The Palantir big data company officially listed company... and it is one of the 11 technology that would not exist without PayPal

Without PayPal, there might not be Palantir. YouTube. Or SpaceX, LinkedIn and Yelp.

The payments company, launched as Confinity in 1998 by Peter Thiel, Max Levchin and Luke Nosek, grew to become a Silicon Valley giant. It was acquired by eBay in 2002 for 1.500 million dollars (1.280 million euros at current exchange) in a deal that altered the history of Silicon Valley and helped spawn the careers of some of the most famous names in the technology sector. The PayPal mafia, as its first employees became known, has become a benchmark in technology and even an ambassador of the United States.

Palantir, the secret data company that began trading on the New York Stock Exchange this week, is just one of the companies whose seed is PayPal.

Palantir big data company officially listed company

Here are the tech companies that may not have started without the success of PayPal.

- Palantir was founded in part by Peter Thiel, co-founder of PayPal

When it was founded: 2003

What it does: Palantir creates software that manages and analyzes data. Its software helps other companies and agencies such as law enforcement to find patterns in large volumes of data.

How it relates to PayPal: Thiel founded Palantir after the sale of PayPal to eBay and the idea of the company was born from Thiel's experience in handling credit card fraud in PayPal.

Joe Lonsdale, who worked as a PayPal fellow while still at Stanford University, is also a co-founder of Palantir.

- Affirm was launched by Max Levchin, another PayPal co-founder

When it was founded: 2013

What it does: Affirm offers instant lines of credit to customers who shop online, allowing them to buy a product and pay for it over a certain period of time. The company closed a $ 500 million (427 million) round of the G Series last month.

How it is related to PayPal: Affirm is the work of Max Levchin, one of the original founders of PayPal. The company left the incubator of Levchin and he took the position of CEO in 2014.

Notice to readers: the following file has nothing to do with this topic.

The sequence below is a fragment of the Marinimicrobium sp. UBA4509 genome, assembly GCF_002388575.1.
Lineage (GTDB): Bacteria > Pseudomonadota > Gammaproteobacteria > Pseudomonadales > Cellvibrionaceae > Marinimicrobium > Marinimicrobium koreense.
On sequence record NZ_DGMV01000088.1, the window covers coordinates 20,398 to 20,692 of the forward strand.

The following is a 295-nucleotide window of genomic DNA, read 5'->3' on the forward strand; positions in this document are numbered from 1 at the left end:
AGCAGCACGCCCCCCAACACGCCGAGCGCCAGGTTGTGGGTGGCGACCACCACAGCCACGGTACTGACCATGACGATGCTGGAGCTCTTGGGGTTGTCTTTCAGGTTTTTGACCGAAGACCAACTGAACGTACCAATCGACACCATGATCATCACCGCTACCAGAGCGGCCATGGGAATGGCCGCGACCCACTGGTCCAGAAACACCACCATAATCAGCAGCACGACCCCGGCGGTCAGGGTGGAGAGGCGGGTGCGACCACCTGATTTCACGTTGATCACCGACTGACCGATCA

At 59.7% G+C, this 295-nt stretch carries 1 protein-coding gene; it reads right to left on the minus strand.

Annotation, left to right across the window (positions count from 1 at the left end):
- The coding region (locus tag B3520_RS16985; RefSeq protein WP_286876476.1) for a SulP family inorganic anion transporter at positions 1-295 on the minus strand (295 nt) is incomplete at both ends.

Levchin founded the company with a team that includes Nathan Gettings, who also co-founded Palantir.

- The ovulation monitoring company Glow was also born from the incubator of startups Levchin

When it was founded: 2013

What it does: Glow creates a family of apps that use data science to help track periods, ovulation, fertility, pregnancy and growth of children.

How it's related to PayPal: Glow was also founded in Levchin'S HVF incubator and this is now its executive chairman.

- YouTube founders worked together on PayPal for the first few days

When it was founded: 2005

What it does: YouTube is a platform for hosting and sharing videos. It was sold to Google in November 2006.

How it is related to PayPal: founders Steve Chen, Chad Hurley and Jawed Karim were the first employees of PayPal.

When PayPal sold to eBay for $ 1.5 billion, it sparked "healthy competition" among the company's alumni, YouTube's first investor, Roelof Botha, told Business Insider earlier this year. When it came time for YouTube to sell, the team intentionally chose a price of $ 1.650 million, 10% more than eBay's price.

- Elon Musk founded SpaceX after working at PayPal

When it was founded: 2002

What it does: the goal of SpaceX, short for Space Exploration Technologies, is to make space flights cheaper and eventually colonize Mars.

How it is related to PayPal: in 1999, Musk launched an online banking company called X.com that company merged with Thiel's Confinity in 2000 and then became PayPal in 2001. Musk was briefly CEO of PayPal before being replaced by Thiel. But when PayPal was sold, Musk received $ 165 million, which he used to start SpaceX.

- Musk was one of the first investors and co-founder of Tesla

When it was founded: 2003

What it does: Tesla makes electric vehicles, batteries and solar panels.

How it's related to PayPal: Musk was one of Tesla's first investors and co-founders. He became CEO in 2008.

- Musk launched The Boring Company when angry about Los Angeles traffic

When it was founded: 2016

What it does: The Boring Company builds underground tunnels with the intention of housing high-speed transit systems to reduce traffic in cities.

How it is related to PayPal: Musk initially proposed to The Boring Company in a white paper in 2013 and launched the Company 3 years later.

- Musk also created OpenAI and Neuralink

When they were founded: 2015 and 2016, respectively

What it does: OpenAI is an artificial intelligence research laboratory, while Neuralink's goal is to make computers that can be implanted in people's brains.

How they are related to PayPal: Musk founded both companies to fight what he sees as the dangers of artificial intelligence.

- LinkedIn was founded by PayPal's first executive, Reid Hoffman

When it was founded: 2002

What it does: LinkedIn is a social network for professionals.

How it relates to PayPal: Hoffman was executive vice president of PayPal in its early days. He founded LinkedIn and was initially its CEO before becoming CEO.

- Yelp was founded by 2 of PayPal's first employees, Jeremy Stoppelman and Russel Simmons

When it was founded: 2004

What it does: Yelp is a platform for hosting reviews and recommendations on local businesses.